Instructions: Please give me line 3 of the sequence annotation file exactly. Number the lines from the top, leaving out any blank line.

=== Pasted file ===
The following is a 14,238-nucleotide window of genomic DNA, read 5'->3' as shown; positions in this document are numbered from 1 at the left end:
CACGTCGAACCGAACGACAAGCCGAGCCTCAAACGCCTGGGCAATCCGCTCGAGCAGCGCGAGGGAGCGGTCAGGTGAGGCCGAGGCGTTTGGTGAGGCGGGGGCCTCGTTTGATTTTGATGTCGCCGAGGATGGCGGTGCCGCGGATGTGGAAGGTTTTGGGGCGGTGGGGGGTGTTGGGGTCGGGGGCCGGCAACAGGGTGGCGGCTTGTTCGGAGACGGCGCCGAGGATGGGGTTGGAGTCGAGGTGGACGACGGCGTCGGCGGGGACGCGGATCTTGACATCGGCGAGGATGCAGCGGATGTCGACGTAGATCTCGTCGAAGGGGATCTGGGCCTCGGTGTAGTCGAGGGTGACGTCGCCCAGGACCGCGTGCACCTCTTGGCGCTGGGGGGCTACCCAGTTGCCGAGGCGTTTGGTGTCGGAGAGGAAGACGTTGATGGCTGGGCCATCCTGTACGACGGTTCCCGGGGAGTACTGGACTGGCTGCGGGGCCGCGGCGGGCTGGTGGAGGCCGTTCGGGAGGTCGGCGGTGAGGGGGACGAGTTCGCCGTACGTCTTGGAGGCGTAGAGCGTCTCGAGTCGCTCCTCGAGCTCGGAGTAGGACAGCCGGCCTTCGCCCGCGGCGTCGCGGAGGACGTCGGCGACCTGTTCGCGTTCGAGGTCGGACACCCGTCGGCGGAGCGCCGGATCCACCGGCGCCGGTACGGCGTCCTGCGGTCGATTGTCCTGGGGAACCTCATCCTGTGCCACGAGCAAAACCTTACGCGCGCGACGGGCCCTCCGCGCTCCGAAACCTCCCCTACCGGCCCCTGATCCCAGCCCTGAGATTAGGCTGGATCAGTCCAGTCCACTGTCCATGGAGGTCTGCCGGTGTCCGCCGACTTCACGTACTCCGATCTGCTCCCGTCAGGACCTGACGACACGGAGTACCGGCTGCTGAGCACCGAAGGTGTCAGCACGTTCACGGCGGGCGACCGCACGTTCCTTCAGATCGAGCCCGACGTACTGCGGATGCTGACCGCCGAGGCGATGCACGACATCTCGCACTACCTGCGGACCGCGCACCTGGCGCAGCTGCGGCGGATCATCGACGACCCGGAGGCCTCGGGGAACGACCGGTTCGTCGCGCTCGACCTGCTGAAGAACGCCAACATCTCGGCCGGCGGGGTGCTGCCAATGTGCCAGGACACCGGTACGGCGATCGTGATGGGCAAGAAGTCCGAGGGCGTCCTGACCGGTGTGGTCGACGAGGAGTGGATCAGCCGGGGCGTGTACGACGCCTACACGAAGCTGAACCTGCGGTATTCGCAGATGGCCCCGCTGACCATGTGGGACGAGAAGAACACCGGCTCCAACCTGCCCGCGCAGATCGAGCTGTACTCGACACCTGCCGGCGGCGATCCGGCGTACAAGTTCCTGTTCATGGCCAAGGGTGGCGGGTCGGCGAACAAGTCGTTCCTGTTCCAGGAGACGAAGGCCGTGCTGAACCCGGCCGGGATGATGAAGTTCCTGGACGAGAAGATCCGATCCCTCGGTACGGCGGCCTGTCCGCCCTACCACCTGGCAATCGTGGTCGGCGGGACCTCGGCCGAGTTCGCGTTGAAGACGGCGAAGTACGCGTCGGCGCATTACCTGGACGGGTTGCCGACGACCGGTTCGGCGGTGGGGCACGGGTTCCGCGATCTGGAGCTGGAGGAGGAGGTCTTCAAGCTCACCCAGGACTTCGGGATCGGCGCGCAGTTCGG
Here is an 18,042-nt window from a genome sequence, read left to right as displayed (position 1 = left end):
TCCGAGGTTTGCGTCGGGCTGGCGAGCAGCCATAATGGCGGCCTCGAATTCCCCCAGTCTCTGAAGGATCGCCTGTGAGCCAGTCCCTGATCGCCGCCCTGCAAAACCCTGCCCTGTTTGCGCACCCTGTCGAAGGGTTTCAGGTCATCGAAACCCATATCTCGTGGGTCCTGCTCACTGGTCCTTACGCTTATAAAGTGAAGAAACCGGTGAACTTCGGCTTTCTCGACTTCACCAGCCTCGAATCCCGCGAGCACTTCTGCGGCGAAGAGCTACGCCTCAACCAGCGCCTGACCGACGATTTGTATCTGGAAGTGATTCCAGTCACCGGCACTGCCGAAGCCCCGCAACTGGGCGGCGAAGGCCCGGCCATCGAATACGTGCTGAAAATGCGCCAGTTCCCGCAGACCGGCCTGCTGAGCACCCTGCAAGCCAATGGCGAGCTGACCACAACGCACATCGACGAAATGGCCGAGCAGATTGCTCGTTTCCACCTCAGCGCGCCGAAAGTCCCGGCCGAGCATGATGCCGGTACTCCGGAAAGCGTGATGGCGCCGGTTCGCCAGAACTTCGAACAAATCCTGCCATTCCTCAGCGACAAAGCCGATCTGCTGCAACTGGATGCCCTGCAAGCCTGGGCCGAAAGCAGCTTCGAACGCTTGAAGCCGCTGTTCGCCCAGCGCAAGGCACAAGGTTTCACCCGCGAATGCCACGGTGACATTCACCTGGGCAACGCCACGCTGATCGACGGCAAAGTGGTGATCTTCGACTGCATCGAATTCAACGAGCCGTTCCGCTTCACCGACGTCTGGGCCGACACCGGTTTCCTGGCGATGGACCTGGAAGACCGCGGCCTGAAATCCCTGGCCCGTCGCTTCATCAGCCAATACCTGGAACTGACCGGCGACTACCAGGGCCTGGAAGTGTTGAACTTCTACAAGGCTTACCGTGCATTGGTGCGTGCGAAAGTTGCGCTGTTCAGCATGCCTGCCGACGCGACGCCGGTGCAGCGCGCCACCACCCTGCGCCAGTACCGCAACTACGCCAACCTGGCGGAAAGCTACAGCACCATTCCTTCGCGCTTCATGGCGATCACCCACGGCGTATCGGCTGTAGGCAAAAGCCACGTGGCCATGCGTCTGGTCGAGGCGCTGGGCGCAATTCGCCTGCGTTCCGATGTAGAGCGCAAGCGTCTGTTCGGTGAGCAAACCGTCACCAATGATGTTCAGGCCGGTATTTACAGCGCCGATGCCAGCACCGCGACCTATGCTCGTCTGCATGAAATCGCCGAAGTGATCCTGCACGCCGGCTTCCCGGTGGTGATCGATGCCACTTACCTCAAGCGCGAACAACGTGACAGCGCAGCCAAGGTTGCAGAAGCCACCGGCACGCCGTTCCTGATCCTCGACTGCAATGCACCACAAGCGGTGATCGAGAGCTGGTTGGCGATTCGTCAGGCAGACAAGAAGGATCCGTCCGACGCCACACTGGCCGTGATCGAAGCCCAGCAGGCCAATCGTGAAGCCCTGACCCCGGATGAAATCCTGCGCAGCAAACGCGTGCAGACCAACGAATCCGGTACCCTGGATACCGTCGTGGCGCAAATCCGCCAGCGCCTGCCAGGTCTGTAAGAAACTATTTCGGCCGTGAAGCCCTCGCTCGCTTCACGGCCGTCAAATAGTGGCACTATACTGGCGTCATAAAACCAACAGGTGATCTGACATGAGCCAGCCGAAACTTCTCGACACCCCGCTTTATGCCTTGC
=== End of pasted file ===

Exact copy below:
Here is an 18,042-nt window from a genome sequence, read left to right as displayed (position 1 = left end):